Developer pushes for Heritage Park | VailDaily.com
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Developer pushes for Heritage Park

Veronica Whitney

County staff planners recommended approval of the project with some conditions, but the Planning Commission in May recommended denial of a preliminary plan for 24 single-family homes near Homestead. The project comes to the county commissioners Tuesday for a final decision.

“We have tremendous support through the Eagle County Master Plan draft and the Edwards Community Plan, which were supported by county residents,” says developer Jim Guida. “The issue isn’t what neighbors want but what the community adopted by supporting those plans.”

Homestead neighbors have sent county planners more than 100 letters opposing the project, citing density and traffic issues.

Density was one of the problems several planning commissioners cited when they voted against recommendation.

But the draft of the Eagle County Master Plan calls the 11-acre parcel known as the Allen Tract a “community center” area. That density allows 3 to 12 units per acre, which is higher than the 2.1 units per acre proposed by Guida. The Edwards Community Plan, also pending approval, calls the parcel “medium suburban,” allowing a density of 2 to 2.5 units per acre.

“We’re creating a neighborhood that fits with the surroundings and close to the community center,” Guida said.

The surrounding density is 2.5 units per acre to the north, 4.9 units per acre to the south, and 1 unit per 14 acres at Green Ranch, west of Heritage Acres.

Guida asked the Planning Commission four times to delay a vote on the project, which county staff earlier said wasn’t compatible with the character of surrounding land uses. The initial project consisted of 44 units – 18 of which were lock-offs.

Guida resubmitted the plan in April, which now has 24 single-family home sites instead of the 26 units previously proposed.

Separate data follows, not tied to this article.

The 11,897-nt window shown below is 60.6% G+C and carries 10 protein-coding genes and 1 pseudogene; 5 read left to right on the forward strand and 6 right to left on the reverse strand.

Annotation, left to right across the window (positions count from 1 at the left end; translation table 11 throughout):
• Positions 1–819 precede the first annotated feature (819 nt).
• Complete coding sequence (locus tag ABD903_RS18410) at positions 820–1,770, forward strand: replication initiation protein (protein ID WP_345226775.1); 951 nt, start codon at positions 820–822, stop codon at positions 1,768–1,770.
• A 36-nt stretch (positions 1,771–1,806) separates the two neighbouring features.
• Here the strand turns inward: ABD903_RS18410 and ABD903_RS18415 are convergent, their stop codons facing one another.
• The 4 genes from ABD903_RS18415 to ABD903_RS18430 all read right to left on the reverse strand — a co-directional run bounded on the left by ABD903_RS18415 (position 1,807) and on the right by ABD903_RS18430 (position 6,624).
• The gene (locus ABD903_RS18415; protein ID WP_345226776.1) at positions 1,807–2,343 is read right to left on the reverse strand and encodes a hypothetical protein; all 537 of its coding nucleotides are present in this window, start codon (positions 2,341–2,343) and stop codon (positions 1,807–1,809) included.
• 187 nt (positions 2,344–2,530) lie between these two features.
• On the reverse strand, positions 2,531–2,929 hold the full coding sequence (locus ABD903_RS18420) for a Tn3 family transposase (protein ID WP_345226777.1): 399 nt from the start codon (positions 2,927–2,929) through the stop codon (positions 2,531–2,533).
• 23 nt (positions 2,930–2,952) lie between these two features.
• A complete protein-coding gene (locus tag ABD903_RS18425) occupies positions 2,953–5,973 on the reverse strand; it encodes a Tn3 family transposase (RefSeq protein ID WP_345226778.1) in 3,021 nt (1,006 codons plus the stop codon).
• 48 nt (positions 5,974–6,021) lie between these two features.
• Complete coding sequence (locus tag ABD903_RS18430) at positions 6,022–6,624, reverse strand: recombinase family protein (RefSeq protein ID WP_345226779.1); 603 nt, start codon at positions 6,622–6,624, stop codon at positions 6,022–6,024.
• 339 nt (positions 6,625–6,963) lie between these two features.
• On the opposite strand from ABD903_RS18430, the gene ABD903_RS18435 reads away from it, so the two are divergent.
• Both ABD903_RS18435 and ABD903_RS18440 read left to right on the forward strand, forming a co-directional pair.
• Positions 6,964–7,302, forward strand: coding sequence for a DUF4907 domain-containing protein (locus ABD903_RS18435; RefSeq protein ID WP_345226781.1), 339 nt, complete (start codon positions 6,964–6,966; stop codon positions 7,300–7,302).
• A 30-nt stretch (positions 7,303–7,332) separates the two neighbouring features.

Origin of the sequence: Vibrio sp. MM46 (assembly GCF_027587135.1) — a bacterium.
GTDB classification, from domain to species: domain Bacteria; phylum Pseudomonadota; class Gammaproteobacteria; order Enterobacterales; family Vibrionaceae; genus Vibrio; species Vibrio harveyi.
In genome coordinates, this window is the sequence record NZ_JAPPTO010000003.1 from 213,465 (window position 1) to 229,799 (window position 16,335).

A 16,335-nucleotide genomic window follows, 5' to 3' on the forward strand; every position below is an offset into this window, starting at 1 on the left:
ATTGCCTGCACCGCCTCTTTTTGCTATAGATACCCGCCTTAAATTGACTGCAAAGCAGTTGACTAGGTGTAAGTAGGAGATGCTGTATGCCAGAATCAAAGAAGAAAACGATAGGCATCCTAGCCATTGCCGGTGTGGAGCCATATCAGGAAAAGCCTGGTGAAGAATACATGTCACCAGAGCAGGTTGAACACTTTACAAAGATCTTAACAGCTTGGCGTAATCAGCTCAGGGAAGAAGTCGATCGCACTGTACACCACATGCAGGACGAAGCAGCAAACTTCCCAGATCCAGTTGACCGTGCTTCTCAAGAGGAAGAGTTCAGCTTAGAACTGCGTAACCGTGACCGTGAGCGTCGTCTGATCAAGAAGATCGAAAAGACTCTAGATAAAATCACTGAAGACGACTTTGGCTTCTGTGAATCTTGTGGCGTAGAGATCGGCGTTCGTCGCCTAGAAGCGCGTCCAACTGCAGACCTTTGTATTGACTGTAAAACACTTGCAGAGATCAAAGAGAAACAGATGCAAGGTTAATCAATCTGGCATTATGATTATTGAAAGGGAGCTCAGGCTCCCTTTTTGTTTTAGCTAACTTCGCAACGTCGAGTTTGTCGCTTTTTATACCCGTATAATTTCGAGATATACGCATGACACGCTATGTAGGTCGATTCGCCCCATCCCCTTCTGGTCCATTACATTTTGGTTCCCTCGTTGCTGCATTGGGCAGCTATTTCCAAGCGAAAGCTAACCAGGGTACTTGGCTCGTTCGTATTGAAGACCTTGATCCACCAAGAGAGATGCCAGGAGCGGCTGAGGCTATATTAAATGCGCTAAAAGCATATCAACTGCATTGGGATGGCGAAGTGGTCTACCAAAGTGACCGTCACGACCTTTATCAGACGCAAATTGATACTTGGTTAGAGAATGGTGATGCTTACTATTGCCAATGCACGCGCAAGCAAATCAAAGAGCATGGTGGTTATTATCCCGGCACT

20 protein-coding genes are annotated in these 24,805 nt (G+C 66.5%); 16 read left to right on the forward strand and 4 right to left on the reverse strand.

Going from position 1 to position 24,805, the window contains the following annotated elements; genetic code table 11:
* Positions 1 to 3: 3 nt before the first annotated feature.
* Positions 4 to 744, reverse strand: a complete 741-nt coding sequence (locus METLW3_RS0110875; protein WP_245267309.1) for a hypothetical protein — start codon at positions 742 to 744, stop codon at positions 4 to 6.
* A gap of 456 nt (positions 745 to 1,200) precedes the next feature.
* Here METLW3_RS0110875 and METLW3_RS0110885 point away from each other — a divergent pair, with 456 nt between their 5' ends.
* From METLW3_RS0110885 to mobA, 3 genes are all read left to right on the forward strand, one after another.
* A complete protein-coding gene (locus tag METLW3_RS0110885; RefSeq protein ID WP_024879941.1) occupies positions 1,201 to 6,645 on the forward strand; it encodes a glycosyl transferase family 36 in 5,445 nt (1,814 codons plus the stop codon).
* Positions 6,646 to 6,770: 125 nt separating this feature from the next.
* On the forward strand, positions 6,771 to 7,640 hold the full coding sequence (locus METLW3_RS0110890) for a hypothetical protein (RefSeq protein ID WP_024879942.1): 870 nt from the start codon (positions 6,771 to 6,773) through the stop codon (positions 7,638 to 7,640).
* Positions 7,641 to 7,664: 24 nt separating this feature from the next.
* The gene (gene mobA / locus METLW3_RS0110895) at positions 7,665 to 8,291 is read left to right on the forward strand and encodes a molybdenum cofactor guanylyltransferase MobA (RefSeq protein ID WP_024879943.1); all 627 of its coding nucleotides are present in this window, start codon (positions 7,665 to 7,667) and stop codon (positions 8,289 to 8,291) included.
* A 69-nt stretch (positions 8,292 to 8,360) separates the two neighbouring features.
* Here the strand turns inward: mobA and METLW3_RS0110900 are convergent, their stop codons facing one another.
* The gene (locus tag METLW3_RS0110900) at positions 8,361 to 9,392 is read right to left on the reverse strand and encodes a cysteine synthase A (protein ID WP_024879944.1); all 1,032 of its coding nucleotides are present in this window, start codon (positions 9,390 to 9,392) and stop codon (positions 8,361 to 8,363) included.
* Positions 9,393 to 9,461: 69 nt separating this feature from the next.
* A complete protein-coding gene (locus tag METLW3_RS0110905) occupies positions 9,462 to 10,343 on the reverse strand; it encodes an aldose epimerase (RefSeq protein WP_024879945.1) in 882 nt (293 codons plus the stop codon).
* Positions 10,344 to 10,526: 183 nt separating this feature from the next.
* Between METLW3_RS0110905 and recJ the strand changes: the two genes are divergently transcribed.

“Planning Commissioner Ken Nuebecker has called Heritage Park “a nice project but in the wrong place,’ ” Guida said. “This parcel is a designated medium density suburban area. If this project doesn’t go here, where should it go?”

Matt Gennett, who now works for Vail but was the county planner who reviewed the project, said the public has seen the map of the county’s master plan draft in public meetings and never disagreed with its contents.

“But since the master plan hasn’t been adopted yet, it’s not an official judging policy,” he added.

Neighbors of the proposed project argue that the traffic problem could be the width of Allen Circle, a narrow access road off Homestead Drive and the only proposed entrance to the development.

County engineers, however, determined a traffic study showed the road is adequate.

Guida said he can’t reduce density because of the cost of construction and complying with county’s affordable-housing regulations. He would have to provide two units of affordable housing – on site or off site – as part of the project and also pay some money to the school district.

“As people move into Edwards, you need to provide them with homes,” Guida says. “This is an “infill’ parcel, and developing there will help reduce urban sprawl.”

Veronica Whitney can be reached at 949-0555, ext. 454, or at vwhitney@vaildaily.com.


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